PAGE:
Hinton St. Mary
The best part of the village of Hinton St Mary lies to the east of the main road out of Surminster Newton. Here are a collection of beautifully mature houses and cottages and where the little church of St Peter, on one side reaches out to almost nudge the road, and on the other, reaches back to the exquisite manor house with its glorious gardens and magnificent C17 facade.
The church is by William Oborne of 1846, who skillfully incorporated an existing late C15 tower. If the exterior has a very pleasing mellow feel to it, the interior, by way of contrast, is rather cold and austere. There is a splendid C12 lead lined tub font, still complete with iron rings that were once used to lock it against possible misuse by witches and a most impressive monument to Sir Thomas Freke, who died in 1642. (See Iwerne Courtney)
On Friday 13th September 1963 John White, the blacksmith of Hinton St Mary, telephoned Roger Peers, the curator of the Dorset Museum, to tell him that he had found what appeared to be a Roman mosaic while mending a water pipe. This turned out to be the earliest representation of Christ found to date at about the middle of C4 and of the greatest historical importance. Two pavements were discovered, which had been laid in the country villa of a Romano British aristocrat. They were subsequently taken by the British Museum, but are surprisingly not on display to the general public. A plaque records the facts together with an image of Christ.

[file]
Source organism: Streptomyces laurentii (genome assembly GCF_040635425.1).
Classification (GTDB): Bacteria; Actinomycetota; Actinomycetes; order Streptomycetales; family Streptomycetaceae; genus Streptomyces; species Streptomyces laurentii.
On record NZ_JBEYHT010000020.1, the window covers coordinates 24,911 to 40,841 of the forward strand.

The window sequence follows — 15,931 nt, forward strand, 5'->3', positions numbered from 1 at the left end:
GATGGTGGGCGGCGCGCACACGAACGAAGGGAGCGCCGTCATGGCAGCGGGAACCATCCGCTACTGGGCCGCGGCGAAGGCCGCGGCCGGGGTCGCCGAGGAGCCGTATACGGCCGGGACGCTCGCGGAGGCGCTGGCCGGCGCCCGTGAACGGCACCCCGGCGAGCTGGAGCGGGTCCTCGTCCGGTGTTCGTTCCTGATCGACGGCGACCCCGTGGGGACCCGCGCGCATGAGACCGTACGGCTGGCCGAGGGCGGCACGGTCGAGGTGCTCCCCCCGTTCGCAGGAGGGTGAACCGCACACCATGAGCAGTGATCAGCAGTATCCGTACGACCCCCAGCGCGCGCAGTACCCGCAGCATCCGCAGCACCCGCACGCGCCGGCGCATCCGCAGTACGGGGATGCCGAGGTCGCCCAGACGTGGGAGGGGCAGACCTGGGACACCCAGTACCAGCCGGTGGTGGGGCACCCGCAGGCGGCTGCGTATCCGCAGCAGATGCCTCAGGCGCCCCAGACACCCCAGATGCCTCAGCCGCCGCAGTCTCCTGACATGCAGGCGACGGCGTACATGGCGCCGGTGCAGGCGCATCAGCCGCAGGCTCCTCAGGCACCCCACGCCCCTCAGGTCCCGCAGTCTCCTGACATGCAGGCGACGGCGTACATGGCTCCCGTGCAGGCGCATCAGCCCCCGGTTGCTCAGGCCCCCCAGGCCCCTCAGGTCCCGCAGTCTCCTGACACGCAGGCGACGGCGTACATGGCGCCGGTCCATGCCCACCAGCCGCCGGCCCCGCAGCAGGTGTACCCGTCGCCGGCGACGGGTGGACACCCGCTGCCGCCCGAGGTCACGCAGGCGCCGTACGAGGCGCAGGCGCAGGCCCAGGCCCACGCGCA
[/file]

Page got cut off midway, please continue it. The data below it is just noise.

The Trust gratefully acknowledges images and text by Robin Adeney ©